Some area musicians are growing increasingly angry over what they consider discrimination by some local music venue owners and promoters who they say offer them gigs for “peanuts” while paying high-dollar fees for out-of-town acts.
Some are even talking about forming a union.
“Take a look at some recent shows around here,” says one, who asks not to be identified because he says doing so would cost him what little work he is getting now. “Local musicians don’t get the good gigs.”
The musicians who are upset point to events like the upcoming Floyd Town Jubileee, which is proposing paying out-of-town groups fees that may run into the thousands to perform while fees for local range from $50 to $250, according to a preliminary budget provided Tuesday to the Floyd County Board of Supervisors.
Few local performers make a living just from their music. Most have day jobs and then spend evenings playing local gigs for small fees or for “tips,” money contributed by attendees.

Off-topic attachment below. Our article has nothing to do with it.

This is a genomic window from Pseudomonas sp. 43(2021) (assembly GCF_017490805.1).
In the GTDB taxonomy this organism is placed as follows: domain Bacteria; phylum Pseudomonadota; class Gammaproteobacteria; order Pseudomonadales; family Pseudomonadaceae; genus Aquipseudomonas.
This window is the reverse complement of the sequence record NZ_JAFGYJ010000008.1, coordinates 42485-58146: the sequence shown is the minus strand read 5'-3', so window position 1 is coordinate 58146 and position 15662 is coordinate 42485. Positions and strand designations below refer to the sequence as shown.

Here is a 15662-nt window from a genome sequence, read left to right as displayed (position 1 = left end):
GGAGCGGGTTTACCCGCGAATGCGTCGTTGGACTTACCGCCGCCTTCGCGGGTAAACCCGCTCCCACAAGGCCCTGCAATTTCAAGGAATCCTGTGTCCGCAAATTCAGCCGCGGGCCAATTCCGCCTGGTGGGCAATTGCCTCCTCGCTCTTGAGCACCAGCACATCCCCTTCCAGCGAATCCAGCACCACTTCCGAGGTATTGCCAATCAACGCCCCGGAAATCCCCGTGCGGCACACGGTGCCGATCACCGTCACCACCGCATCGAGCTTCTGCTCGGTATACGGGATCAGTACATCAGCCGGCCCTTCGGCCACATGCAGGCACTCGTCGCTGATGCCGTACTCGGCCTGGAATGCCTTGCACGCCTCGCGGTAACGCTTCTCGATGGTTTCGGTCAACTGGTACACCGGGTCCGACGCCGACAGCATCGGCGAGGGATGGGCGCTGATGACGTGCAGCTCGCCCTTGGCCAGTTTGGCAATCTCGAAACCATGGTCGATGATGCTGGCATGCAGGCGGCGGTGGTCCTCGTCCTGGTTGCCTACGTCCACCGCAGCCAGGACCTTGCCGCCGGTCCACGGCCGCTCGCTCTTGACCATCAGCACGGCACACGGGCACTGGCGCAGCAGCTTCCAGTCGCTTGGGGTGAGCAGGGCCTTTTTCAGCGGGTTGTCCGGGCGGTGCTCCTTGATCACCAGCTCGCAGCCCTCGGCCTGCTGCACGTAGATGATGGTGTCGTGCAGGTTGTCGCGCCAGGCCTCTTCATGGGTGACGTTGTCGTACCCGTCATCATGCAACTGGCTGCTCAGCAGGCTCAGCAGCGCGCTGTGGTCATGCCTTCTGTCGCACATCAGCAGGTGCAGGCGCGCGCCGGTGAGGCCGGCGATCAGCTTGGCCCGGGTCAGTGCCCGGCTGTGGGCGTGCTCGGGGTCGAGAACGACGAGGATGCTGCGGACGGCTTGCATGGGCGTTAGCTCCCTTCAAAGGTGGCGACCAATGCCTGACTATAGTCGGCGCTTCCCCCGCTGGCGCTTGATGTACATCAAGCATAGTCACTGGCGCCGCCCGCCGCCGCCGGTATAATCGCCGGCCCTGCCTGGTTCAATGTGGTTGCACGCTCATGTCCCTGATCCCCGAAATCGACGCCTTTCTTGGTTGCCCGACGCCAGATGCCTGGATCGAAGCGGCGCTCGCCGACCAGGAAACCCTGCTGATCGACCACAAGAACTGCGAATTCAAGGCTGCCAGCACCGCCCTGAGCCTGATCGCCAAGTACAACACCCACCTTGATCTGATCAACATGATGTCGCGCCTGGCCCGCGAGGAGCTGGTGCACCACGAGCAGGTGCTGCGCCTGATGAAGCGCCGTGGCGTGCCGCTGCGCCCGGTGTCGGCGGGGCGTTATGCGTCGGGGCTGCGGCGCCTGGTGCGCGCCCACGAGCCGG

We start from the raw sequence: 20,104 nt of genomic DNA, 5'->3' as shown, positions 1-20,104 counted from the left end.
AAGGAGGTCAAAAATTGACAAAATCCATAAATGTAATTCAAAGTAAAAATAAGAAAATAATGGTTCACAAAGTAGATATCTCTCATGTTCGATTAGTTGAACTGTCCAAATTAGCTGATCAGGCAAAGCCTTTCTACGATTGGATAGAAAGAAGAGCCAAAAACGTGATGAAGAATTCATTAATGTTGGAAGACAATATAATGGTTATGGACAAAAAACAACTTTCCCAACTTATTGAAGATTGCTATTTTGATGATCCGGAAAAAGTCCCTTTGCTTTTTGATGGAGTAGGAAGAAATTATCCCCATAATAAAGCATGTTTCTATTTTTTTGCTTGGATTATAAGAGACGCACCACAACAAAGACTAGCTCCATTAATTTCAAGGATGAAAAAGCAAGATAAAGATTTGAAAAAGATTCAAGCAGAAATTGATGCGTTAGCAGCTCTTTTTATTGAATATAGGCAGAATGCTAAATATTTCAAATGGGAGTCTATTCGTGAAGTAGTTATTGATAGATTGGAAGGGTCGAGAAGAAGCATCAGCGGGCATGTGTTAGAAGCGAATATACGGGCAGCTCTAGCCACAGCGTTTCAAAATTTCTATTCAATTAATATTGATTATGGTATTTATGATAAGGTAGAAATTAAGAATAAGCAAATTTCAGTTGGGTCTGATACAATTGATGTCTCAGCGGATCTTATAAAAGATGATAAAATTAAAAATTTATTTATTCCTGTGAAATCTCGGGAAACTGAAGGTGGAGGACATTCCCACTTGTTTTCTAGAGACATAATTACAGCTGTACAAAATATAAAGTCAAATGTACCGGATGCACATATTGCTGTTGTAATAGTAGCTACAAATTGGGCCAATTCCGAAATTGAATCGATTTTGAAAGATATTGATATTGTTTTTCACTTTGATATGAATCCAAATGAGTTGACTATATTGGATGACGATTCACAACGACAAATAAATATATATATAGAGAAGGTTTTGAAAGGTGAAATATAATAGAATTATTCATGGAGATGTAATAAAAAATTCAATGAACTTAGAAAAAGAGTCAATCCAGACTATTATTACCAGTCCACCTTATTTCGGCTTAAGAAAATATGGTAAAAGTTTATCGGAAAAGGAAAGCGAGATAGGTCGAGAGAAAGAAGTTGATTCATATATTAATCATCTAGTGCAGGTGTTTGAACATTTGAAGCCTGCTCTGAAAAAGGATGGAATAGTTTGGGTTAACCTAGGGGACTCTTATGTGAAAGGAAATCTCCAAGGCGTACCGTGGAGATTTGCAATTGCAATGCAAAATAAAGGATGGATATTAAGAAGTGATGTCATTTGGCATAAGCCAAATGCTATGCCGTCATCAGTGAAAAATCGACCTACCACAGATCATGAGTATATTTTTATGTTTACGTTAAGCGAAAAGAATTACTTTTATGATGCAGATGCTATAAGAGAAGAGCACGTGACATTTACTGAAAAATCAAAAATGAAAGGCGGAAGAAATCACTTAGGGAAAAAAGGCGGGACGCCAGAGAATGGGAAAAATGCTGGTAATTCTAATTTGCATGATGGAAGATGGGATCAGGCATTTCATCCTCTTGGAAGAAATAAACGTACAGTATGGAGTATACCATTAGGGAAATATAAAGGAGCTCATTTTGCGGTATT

A number of local musicians have complained they are too often asked to play for free or for “gas money.”
“Floyd is known for its vast array of musical talent,” says one native musician. “Yet some here feel that our talent is not worth paying for.”
Music promoters tell me the out-of-town acts can have greater drawing power than a local band that has a loyal local following but not the widespread appeal of a regionally or nationally-known band. Most venues try for a balance of local, regional and national talent.
It’s a contentious issue and one that remains just below the surface in Floyd County’s sometimes volatile music scene.